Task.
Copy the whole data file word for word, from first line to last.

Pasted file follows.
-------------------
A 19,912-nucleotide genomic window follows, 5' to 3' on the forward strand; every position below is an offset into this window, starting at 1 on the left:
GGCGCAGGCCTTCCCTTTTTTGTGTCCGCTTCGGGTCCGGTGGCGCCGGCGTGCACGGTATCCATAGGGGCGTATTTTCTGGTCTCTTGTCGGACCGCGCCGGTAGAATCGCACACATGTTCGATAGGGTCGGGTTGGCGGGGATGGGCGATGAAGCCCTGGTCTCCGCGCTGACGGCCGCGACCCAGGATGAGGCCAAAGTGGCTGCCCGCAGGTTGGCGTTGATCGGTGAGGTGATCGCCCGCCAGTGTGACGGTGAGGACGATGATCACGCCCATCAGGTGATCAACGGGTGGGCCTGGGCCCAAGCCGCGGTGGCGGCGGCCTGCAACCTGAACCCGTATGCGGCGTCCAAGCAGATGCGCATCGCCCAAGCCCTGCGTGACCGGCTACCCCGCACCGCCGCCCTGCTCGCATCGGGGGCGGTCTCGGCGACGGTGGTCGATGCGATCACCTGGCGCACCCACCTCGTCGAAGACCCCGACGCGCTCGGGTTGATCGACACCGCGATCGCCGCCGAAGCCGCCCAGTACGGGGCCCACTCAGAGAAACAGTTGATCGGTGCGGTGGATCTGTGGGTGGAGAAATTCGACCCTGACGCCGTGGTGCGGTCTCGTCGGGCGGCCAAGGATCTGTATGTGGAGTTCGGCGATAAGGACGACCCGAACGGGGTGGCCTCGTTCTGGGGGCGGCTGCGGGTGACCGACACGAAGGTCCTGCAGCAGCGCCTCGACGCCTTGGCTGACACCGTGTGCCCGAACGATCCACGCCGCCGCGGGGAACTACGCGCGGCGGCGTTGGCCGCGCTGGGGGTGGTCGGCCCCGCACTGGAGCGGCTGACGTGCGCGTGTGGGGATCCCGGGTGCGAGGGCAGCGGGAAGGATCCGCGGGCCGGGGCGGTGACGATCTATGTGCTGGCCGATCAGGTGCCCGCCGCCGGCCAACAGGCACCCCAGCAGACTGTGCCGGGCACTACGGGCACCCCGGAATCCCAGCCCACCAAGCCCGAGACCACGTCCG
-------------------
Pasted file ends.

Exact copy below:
A 19,912-nucleotide genomic window follows, 5' to 3' on the forward strand; every position below is an offset into this window, starting at 1 on the left:
GGCGCAGGCCTTCCCTTTTTTGTGTCCGCTTCGGGTCCGGTGGCGCCGGCGTGCACGGTATCCATAGGGGCGTATTTTCTGGTCTCTTGTCGGACCGCGCCGGTAGAATCGCACACATGTTCGATAGGGTCGGGTTGGCGGGGATGGGCGATGAAGCCCTGGTCTCCGCGCTGACGGCCGCGACCCAGGATGAGGCCAAAGTGGCTGCCCGCAGGTTGGCGTTGATCGGTGAGGTGATCGCCCGCCAGTGTGACGGTGAGGACGATGATCACGCCCATCAGGTGATCAACGGGTGGGCCTGGGCCCAAGCCGCGGTGGCGGCGGCCTGCAACCTGAACCCGTATGCGGCGTCCAAGCAGATGCGCATCGCCCAAGCCCTGCGTGACCGGCTACCCCGCACCGCCGCCCTGCTCGCATCGGGGGCGGTCTCGGCGACGGTGGTCGATGCGATCACCTGGCGCACCCACCTCGTCGAAGACCCCGACGCGCTCGGGTTGATCGACACCGCGATCGCCGCCGAAGCCGCCCAGTACGGGGCCCACTCAGAGAAACAGTTGATCGGTGCGGTGGATCTGTGGGTGGAGAAATTCGACCCTGACGCCGTGGTGCGGTCTCGTCGGGCGGCCAAGGATCTGTATGTGGAGTTCGGCGATAAGGACGACCCGAACGGGGTGGCCTCGTTCTGGGGGCGGCTGCGGGTGACCGACACGAAGGTCCTGCAGCAGCGCCTCGACGCCTTGGCTGACACCGTGTGCCCGAACGATCCACGCCGCCGCGGGGAACTACGCGCGGCGGCGTTGGCCGCGCTGGGGGTGGTCGGCCCCGCACTGGAGCGGCTGACGTGCGCGTGTGGGGATCCCGGGTGCGAGGGCAGCGGGAAGGATCCGCGGGCCGGGGCGGTGACGATCTATGTGCTGGCCGATCAGGTGCCCGCCGCCGGCCAACAGGCACCCCAGCAGACTGTGCCGGGCACTACGGGCACCCCGGAATCCCAGCCCACCAAGCCCGAGACCACGTCCG